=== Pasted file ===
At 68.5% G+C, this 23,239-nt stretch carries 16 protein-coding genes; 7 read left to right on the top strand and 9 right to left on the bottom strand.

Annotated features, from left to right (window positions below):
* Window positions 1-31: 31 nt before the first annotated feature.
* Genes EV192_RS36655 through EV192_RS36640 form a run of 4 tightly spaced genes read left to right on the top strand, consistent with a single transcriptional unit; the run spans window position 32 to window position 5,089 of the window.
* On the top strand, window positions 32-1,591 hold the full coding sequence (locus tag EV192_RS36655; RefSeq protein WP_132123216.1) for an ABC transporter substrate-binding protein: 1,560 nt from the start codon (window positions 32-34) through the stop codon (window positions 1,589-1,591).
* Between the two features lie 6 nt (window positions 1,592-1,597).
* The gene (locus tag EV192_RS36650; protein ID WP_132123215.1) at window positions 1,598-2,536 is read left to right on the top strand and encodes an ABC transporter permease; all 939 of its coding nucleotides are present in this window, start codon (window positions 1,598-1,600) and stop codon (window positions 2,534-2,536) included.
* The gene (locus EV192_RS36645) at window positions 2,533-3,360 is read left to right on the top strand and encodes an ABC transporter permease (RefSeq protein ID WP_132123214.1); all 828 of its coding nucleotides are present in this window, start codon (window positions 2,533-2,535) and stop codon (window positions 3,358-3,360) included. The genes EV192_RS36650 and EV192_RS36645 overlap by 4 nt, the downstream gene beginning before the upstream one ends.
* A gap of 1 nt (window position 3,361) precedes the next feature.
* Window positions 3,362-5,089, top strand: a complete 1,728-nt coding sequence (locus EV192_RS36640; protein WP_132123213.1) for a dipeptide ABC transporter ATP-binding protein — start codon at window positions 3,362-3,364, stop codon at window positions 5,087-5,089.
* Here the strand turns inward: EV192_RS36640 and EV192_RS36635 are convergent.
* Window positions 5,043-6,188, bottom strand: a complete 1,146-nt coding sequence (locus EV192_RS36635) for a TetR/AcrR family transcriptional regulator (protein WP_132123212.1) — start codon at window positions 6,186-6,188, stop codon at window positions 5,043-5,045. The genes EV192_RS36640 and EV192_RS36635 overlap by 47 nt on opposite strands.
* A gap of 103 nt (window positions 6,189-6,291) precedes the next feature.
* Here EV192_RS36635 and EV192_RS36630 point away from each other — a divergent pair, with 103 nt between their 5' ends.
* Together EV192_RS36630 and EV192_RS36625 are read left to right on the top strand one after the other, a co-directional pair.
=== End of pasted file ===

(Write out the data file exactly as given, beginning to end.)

At 68.5% G+C, this 23,239-nt stretch carries 16 protein-coding genes; 7 read left to right on the top strand and 9 right to left on the bottom strand.

Annotated features, from left to right (window positions below):
* Window positions 1-31: 31 nt before the first annotated feature.
* Genes EV192_RS36655 through EV192_RS36640 form a run of 4 tightly spaced genes read left to right on the top strand, consistent with a single transcriptional unit; the run spans window position 32 to window position 5,089 of the window.
* On the top strand, window positions 32-1,591 hold the full coding sequence (locus tag EV192_RS36655; RefSeq protein WP_132123216.1) for an ABC transporter substrate-binding protein: 1,560 nt from the start codon (window positions 32-34) through the stop codon (window positions 1,589-1,591).
* Between the two features lie 6 nt (window positions 1,592-1,597).
* The gene (locus tag EV192_RS36650; protein ID WP_132123215.1) at window positions 1,598-2,536 is read left to right on the top strand and encodes an ABC transporter permease; all 939 of its coding nucleotides are present in this window, start codon (window positions 1,598-1,600) and stop codon (window positions 2,534-2,536) included.
* The gene (locus EV192_RS36645) at window positions 2,533-3,360 is read left to right on the top strand and encodes an ABC transporter permease (RefSeq protein ID WP_132123214.1); all 828 of its coding nucleotides are present in this window, start codon (window positions 2,533-2,535) and stop codon (window positions 3,358-3,360) included. The genes EV192_RS36650 and EV192_RS36645 overlap by 4 nt, the downstream gene beginning before the upstream one ends.
* A gap of 1 nt (window position 3,361) precedes the next feature.
* Window positions 3,362-5,089, top strand: a complete 1,728-nt coding sequence (locus EV192_RS36640; protein WP_132123213.1) for a dipeptide ABC transporter ATP-binding protein — start codon at window positions 3,362-3,364, stop codon at window positions 5,087-5,089.
* Here the strand turns inward: EV192_RS36640 and EV192_RS36635 are convergent.
* Window positions 5,043-6,188, bottom strand: a complete 1,146-nt coding sequence (locus EV192_RS36635) for a TetR/AcrR family transcriptional regulator (protein WP_132123212.1) — start codon at window positions 6,186-6,188, stop codon at window positions 5,043-5,045. The genes EV192_RS36640 and EV192_RS36635 overlap by 47 nt on opposite strands.
* A gap of 103 nt (window positions 6,189-6,291) precedes the next feature.
* Here EV192_RS36635 and EV192_RS36630 point away from each other — a divergent pair, with 103 nt between their 5' ends.
* Together EV192_RS36630 and EV192_RS36625 are read left to right on the top strand one after the other, a co-directional pair.